What happens is that a probation officer is assigned to gather information about the case. This requires that he or she interview the person, and get background information about him or her. This information includes, among other things:
- His or her prior record, if any,
- Where and to whom he or she was born,
- Where and with whom he or she was raised,
- What his or her life was like from childhood until now (i.e., did the person suffer any kind of trauma, have any medical or mental health conditions, suffer from or present as being at risk to develop an alcohol or substance abuse problem? etc.),
- His or her education level,
- What he or she does for a living,
- What his or her family and personal life is like now, and
- What he or she did giving rise to the offense.
Here’s what is so important: the whole purpose of a PSI is to produce a written sentencing recommendation that advises the Judge what he or she should order based upon all that information obtained about the person, and what level of intervention (things like education and/or counseling) and supervision is deemed appropriate.
In the real world, these sentencing recommendations are followed very closely; so much so, in fact, that it’s fair to call each one a “blueprint” for what’s going to happen in any given criminal or DUI case.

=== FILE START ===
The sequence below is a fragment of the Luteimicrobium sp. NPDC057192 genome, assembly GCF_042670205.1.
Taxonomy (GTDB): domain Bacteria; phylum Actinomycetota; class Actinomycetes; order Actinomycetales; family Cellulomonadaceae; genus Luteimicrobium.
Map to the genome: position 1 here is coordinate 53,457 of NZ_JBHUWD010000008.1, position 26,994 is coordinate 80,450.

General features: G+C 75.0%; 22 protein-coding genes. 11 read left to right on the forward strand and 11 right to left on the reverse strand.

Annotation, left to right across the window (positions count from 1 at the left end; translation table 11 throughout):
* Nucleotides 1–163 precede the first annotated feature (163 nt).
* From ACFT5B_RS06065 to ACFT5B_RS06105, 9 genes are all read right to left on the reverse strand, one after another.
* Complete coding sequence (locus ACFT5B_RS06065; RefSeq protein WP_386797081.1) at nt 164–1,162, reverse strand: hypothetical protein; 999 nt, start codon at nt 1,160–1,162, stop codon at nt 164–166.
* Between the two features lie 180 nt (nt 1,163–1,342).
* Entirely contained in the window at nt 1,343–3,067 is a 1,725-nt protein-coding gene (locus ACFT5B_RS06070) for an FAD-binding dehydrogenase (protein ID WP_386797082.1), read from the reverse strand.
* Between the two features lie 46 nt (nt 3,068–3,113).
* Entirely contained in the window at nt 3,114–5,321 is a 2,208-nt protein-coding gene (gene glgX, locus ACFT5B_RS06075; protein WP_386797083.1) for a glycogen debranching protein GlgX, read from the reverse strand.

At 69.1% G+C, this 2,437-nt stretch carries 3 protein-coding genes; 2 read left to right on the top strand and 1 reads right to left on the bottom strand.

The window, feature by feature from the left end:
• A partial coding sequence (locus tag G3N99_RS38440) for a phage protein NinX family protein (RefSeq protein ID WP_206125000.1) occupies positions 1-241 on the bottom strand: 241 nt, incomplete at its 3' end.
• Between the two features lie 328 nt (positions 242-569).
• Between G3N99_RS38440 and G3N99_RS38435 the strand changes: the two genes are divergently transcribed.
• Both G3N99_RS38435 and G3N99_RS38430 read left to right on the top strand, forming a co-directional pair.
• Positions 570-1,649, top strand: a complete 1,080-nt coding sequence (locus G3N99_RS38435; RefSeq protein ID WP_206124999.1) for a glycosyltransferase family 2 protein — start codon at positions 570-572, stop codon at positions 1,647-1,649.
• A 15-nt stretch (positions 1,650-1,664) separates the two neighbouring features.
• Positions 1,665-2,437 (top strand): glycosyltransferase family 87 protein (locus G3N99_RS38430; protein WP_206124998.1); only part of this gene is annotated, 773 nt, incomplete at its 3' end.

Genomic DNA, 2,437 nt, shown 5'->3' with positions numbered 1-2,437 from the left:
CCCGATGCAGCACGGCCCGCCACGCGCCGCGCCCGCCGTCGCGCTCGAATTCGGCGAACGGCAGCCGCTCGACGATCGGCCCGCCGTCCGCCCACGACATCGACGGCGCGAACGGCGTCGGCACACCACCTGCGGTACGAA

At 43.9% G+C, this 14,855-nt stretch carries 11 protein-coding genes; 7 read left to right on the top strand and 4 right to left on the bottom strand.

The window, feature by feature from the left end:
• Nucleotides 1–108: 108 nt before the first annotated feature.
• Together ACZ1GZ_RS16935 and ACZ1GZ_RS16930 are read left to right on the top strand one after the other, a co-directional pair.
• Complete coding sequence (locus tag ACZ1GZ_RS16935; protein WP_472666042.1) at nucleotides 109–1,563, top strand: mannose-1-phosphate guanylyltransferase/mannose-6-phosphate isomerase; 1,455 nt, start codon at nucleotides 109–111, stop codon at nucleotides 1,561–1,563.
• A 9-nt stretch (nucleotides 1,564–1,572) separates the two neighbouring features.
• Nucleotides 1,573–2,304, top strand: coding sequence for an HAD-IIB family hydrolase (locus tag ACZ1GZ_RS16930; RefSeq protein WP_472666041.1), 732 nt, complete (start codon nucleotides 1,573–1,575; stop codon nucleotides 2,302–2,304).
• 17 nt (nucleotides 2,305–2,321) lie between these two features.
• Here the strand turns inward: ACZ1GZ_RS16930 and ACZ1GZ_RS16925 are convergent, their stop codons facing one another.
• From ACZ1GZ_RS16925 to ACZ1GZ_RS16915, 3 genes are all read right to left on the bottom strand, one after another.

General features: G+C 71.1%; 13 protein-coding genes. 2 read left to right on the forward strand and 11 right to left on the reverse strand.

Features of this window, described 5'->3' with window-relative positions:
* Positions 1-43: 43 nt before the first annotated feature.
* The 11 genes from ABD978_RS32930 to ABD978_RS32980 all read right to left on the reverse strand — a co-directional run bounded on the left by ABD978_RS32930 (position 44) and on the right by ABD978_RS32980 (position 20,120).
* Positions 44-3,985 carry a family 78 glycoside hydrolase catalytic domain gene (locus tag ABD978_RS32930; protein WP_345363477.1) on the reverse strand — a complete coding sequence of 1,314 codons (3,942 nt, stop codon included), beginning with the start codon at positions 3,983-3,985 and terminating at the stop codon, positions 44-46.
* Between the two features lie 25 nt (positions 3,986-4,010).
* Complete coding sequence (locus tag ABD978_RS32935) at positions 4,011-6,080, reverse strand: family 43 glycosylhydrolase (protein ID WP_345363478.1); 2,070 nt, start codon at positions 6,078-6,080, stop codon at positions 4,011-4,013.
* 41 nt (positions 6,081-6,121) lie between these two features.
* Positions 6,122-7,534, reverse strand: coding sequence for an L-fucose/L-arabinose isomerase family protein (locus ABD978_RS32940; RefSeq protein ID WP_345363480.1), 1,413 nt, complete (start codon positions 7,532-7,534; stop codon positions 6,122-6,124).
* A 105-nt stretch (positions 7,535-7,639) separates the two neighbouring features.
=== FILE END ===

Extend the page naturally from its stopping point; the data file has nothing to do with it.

That’s not to say that every Judge follows every recommendation to the letter, but very few Judges regularly deviate from them in any significant way.
This means that anytime there will be a PSI and sentencing recommendation, it’s far more important to do what’s necessary to make it more favorable in the first place, rather than hoping you can show up in court later, and convince the Judge not to go along with it after the fact.
Unfortunately, it’s the “after the fact” approach that’s taken by far too many lawyers.
But not us.
This is where our practice is very different, because we fully realize that a more favorable recommendation almost always results in a better sentence. As a result, we take the steps to make sure our clients get that better recommendation in the first place. We make sure our clients know what to expect before they undergo the PSI.
This involves more than just giving a few general pointers and saying “good luck.”
In every DUI case, for example, the law requires that the person also undergo an alcohol assessment. This is a mandatory, written screening test. The answers each question on the test have a point value, and the results are “scored,” with that number being compared to a scoring key.